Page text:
Grain yields and plant Cr contents

The plant dry matter production increased with residue application, with adequate liming and fertilization (Table 5). The dry matter production increase was however lower in the treatments with coal waste application, due to the lower pH in the subsurface soil layer (T5 and T6), mainly in corn. A smaller increase was also stated in the treatment with LS application, probably due to P immobilization by soil microorganisms, as previously observed (Ferreira, 2002). Grain yields followed the same general pattern observed for plant dry matter production.

It was observed that Cr translocation to the plant tops was low, in the mean 3.5 times lower in the grain than in the dry matter (0.30 and 1.05 mg kg-1, respectively) (Figure 1), as previously reported in the literature (Castilhos et al., 2002; Ferreira et al., 2003). The determined values were within the range usually found in plants growing on uncontaminated soil (Kabata-Pendias & Pendias, 1986; Pais & Benton-Jones 1997).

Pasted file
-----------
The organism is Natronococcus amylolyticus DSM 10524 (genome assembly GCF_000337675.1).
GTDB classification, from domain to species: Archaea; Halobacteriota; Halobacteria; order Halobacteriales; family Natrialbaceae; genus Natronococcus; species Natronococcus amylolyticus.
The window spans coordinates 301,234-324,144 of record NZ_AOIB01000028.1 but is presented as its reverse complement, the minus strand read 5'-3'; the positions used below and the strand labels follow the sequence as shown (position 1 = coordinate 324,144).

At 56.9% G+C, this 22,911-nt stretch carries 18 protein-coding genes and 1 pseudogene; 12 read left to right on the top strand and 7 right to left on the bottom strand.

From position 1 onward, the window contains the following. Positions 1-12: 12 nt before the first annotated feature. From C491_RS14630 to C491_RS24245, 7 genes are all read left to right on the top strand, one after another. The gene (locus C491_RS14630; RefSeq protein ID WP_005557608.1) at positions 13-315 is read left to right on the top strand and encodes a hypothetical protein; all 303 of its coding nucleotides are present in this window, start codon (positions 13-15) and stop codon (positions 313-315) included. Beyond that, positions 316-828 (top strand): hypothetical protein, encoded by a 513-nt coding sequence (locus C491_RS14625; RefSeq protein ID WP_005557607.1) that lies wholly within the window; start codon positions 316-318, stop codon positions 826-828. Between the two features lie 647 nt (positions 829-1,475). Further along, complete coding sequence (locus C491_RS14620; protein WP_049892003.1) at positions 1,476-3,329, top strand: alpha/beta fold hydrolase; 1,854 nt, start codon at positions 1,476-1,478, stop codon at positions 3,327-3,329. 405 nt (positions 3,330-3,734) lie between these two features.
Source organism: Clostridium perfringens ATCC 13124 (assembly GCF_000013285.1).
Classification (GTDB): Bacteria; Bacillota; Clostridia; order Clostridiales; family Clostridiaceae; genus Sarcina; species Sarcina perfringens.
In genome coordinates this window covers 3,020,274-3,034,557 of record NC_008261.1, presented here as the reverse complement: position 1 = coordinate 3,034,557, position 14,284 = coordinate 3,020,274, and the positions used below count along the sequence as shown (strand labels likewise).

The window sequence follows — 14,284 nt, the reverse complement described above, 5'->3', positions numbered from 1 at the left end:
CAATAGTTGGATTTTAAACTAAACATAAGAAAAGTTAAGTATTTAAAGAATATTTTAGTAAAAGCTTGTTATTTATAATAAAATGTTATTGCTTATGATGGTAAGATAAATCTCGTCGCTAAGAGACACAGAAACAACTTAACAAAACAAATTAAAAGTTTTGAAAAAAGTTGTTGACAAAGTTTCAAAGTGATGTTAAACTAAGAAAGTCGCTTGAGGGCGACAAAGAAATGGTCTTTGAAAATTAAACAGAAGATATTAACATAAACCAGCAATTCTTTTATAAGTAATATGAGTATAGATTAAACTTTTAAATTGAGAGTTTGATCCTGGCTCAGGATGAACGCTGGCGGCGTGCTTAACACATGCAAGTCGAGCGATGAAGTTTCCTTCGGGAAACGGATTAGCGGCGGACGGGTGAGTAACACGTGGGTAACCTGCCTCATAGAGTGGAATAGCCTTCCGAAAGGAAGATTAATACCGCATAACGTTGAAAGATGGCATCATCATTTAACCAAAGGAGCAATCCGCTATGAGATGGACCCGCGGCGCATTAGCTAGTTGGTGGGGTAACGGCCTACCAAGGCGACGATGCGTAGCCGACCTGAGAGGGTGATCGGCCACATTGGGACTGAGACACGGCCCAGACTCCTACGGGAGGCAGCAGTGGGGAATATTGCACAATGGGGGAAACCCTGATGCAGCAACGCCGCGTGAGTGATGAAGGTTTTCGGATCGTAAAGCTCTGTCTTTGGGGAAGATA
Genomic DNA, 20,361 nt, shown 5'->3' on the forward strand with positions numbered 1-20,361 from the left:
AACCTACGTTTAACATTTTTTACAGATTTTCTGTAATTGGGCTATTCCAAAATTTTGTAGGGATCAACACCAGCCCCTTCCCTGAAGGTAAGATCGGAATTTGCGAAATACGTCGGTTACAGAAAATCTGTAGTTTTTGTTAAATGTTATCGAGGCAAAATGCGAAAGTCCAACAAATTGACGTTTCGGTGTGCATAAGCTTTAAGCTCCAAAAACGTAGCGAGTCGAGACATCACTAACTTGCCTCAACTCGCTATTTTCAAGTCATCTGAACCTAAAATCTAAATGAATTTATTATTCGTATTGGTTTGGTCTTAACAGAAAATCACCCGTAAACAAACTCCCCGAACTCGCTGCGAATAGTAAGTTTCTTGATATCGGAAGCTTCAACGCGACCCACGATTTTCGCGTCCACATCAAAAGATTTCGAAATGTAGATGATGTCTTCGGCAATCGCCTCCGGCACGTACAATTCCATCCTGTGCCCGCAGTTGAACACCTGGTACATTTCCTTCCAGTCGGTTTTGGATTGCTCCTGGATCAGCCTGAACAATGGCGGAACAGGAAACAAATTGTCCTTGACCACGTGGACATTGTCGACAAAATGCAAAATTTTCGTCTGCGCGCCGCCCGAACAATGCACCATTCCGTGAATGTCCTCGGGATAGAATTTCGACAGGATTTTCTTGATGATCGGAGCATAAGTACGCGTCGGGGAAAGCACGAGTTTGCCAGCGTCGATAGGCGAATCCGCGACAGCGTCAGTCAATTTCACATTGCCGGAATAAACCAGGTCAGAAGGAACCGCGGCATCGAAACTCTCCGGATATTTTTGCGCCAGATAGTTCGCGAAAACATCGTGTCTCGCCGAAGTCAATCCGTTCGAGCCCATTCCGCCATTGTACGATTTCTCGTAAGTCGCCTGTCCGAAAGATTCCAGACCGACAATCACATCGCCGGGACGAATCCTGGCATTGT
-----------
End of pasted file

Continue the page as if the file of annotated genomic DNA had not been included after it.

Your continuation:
According to the State legislation of Rio Grande do Sul, up to 1,000kg ha-1 of Cr per hectare may be applied in tannery residues (Rodrigues et al., 1993). Higher amounts were applied here ( treatments T4 and T7), with no harmful effects. There is no agreement between legislations on the maximum allowable Cr addition to the soil with organic residues. While some normative institutions do not mention maximum values (USEPA, 1996; CEC, 1986), others have conservative limits, as the Brazilian CONAMA (2006), which allows a Cr application of up to 154 kg ha-1 with sewage sludge. The naturally occurring Cr contents in several soils in Brazil exceed this limit.